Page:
A research group working at Uppsala University has succeeded in studying 'translation factors' -- important components of a cell's protein synthesis
A research group working at Uppsala University has succeeded in studying ‘translation factors’ — important components of a cell’s protein synthesis machinery — that are several billion years old. By studying these ancient ‘resurrected’ factors, the researchers were able to establish that they had much broader specificities than their present-day, more specialised counterparts.
In order to survive and grow, all cells contain an in-house protein synthesis factory. This consists of ribosomes and associated translation factors that work together to ensure that the complex protein production process runs smoothly. While almost all components of the modern translational machinery are well known, until now scientists did not know how the process evolved.
The new study, published in the journal Molecular Biology and Evolution, took the research group led by Professor Suparna Sanyal of the Department of Cell and Molecular Biology on an epic journey back into the past. A previously published study used a special algorithm to predict DNA sequences of ancestors of an important translation factor called elongation factor thermo-unstable, or EF-Tu, going back billions of years. The Uppsala research group used these DNA sequences to resurrect the ancient bacterial EF-Tu proteins and then to study their properties.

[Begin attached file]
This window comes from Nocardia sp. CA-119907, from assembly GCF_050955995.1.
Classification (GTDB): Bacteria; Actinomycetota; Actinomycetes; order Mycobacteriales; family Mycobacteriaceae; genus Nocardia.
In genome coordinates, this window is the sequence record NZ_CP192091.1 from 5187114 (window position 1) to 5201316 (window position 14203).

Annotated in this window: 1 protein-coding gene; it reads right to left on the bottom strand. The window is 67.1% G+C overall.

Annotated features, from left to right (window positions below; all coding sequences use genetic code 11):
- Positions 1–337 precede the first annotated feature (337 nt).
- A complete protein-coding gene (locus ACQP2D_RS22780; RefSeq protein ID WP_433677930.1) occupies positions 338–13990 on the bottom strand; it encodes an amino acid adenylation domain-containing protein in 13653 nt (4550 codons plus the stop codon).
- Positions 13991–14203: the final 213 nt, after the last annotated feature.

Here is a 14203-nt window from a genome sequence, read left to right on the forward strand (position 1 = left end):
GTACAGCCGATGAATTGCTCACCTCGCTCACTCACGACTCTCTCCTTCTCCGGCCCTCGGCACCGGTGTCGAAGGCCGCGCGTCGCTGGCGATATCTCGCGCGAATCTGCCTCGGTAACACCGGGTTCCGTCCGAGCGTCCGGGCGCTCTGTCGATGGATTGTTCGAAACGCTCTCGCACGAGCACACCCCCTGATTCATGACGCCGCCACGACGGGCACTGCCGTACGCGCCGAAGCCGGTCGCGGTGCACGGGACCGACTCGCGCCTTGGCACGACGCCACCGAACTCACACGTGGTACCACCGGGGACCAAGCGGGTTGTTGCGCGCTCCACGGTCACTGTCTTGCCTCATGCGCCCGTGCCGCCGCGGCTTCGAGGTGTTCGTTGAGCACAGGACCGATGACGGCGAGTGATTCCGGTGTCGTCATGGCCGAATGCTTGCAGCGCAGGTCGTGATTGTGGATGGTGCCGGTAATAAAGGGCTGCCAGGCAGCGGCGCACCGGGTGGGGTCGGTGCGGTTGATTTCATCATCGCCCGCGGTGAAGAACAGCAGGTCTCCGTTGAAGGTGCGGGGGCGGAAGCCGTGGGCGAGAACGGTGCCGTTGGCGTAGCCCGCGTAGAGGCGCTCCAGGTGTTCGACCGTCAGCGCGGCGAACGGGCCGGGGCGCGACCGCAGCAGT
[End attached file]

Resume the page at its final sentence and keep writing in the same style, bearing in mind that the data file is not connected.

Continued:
The researchers looked at several nodes in the evolutionary history of EF-Tu. The oldest proteins they created were approximately 3.3 billion years old.
“It was amazing to see that the ancestral EF-Tu proteins matched the geological temperatures prevailing on Earth in their corresponding time periods. It was much warmer 3 billion years ago and those proteins functioned well at 70°C, while 300 million year old proteins were only able to withstand 50°C,” says Suparna Sanyal.
The researchers were able to demonstrate that the ancient elongation factors are compatible with various types of ribosome and therefore can be classified as ‘generalists’, whereas their modern descendants have evolved to fulfil ‘specialist’ functions. While this makes them more efficient, they require specific ribosomes in order to function properly. The results also suggest that ribosomes probably evolved their RNA core before the other associated translation factors.
“The fact that we now know how protein synthesis evolved up to this point makes it possible for us to model the future. If the translation machinery components have already evolved to such a level of specialisation, what will happen in future, for example, in the case of new mutations?” ponders Suparna Sanyal.
The fact that researchers have demonstrated that it is possible to recreate such ancient proteins, and that extremely old translation factors work well with many different types of ribosome, indicates that the process is of potential interest for protein pharmaceuticals research. If it turns out that other ancient components of protein synthesis were also generalists, it might be possible to use these ancient variants to produce therapeutic proteins in future with non-natural or synthetic components.